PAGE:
In Armenia, 800,000 patients have been treated in 145 improved outpatient clinics. However, 70 outpatient units around the country still need to be moved to new buildings.

As part of the second phase of the health reform, several specialized medical institutions in Armenia were merged. Inherited from a previous era was a huge number of inefficient, overstaffed and dilapidated hospitals with outdated technology and obsolete equipment. In particular, regional facilities had not seen any renovation since their construction in the 1970's. They lacked efficient management to provide high quality hospital services.

The government decided to optimize services by merging hospitals and polyclinics. As a result, there are 40% fewer empty hospital beds, and over 70,000 square meters less unused hospital and polyclinic space. Services across the country are consolidated, physical conditions upgraded, modern medical equipment provided, and modern management structures in place.

The capital is no longer the only place providing niche medical services. People do not need to travel 150 km to Yerevan for services that the regional medical centers are now providing. This means less travel, better care, and faster test results using reliable equipment. Over half of the patients living outside the capital prefer to receive care in their own regions.

"What is amazing is that people are willing to pay to undergo treatment. These are paid services; the government does not cover these costs. The hospital provides everything except for meals," says Elmira Yengibaryan, Head of Internal Medicine at Ijevan Medical Center, approvingly.

Income at the Ijevan Medical Center increased nine times after it was renovated, thanks to patients willing to pay for their services. Other newly renovated medical centers have also seen large increases in income thanks to fee for services and fewer empty beds.

Another benefit is that the small number of physicians with specialty training in the regions are now providing a wide range of healthcare services with state-of the-art equipment. And they are concentrated in centralized and renovated regional medical centers instead of being spread out across the provinces.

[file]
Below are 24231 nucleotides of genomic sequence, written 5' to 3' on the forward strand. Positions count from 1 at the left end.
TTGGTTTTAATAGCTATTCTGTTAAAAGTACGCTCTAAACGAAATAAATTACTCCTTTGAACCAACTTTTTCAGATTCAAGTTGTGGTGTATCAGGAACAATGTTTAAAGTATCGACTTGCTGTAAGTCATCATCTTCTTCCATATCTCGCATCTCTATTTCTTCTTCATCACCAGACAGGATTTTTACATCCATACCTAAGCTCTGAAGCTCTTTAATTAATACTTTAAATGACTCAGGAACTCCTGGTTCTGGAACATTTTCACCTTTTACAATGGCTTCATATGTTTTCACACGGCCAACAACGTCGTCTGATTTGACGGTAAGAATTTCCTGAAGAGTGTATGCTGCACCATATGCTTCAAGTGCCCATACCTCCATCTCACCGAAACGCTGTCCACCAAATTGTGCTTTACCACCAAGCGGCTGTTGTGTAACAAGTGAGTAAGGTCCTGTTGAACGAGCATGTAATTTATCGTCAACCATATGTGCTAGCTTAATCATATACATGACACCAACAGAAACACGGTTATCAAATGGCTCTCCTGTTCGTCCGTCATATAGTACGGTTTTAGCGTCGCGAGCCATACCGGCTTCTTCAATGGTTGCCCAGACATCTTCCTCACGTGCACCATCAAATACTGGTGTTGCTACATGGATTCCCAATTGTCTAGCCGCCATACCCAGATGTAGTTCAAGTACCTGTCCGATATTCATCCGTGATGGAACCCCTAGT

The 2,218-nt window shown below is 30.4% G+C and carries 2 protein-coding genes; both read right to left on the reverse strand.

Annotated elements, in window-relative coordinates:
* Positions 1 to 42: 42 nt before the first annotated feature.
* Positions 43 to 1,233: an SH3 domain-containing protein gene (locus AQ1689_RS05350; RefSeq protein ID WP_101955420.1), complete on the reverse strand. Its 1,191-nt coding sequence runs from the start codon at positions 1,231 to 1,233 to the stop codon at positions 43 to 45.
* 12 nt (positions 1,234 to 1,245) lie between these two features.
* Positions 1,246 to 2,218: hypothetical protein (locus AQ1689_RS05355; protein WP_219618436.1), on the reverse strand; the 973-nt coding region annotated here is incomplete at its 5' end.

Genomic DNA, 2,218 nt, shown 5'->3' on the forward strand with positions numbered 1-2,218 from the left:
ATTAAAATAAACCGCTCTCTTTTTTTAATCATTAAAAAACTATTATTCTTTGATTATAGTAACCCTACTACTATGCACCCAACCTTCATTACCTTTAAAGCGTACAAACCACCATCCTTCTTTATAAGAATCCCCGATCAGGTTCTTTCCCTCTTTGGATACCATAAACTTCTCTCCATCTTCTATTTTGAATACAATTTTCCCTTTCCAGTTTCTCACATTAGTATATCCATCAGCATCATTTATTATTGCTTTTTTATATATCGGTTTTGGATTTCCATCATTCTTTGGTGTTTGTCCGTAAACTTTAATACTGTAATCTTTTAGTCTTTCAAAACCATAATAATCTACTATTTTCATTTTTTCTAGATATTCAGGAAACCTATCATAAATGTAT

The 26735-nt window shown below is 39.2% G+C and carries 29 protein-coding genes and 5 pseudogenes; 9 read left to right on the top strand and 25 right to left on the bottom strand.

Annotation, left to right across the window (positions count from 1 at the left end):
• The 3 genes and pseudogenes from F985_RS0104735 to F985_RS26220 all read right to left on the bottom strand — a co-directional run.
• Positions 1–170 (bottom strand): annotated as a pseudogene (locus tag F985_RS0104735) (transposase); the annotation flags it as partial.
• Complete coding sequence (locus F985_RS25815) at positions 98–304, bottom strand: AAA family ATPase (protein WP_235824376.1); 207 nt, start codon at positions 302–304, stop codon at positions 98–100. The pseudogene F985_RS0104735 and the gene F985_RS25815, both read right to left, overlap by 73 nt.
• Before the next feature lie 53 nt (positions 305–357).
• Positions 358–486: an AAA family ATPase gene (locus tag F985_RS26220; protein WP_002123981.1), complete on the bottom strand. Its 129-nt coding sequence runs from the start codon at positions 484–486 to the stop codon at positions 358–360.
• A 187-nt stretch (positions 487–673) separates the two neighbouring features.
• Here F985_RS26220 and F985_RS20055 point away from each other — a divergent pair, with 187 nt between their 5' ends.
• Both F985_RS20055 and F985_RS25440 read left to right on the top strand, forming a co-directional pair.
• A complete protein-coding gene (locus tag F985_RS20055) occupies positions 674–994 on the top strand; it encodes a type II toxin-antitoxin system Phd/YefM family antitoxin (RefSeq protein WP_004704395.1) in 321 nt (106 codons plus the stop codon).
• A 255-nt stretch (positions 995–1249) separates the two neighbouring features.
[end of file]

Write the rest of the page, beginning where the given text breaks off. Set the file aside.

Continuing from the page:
Residents of Armenia's southern regions are desperately waiting for similar reforms. Construction work at Goris in the south of the country is going ahead with great speed. The main building of the hospital has already been renovated. An auxiliary unit is being built next to it to house the reception, diagnostic unit, surgical department, and maternity ward. Medical equipment and furniture is being delivered.

The Goris hospital is a familiar place to Yuri Hovsepyan, a carpenter. He was operated on here in 1990. "My wife was treated here, my children were born here, and I am also going to have a grandchild soon in this hospital. We are building this for ourselves, for our children," he said.

The Goris medical center will reopen soon. Other renovated regional medical centers are expected to open next year.

"By strictly following the Government's long-term strategy on reforming the health sector for 12 years, the healthcare system in Armenia was brought back from a critical state of affairs," says Susanna Hayrapetyan, World Bank task team leader for the Health System Modernization Project."But it is still early to consider it healthy. It is necessary to improve the quality of service in the new hospitals, to eliminate the wide-spread out-of-pocket payments, and to renovate or rebuild the other outpatient clinics and hospitals in the regions. It is also necessary to completely modernize and retrain the emergency medicine system in the country. The treatment and recovery of the system will continue, based on this prescription."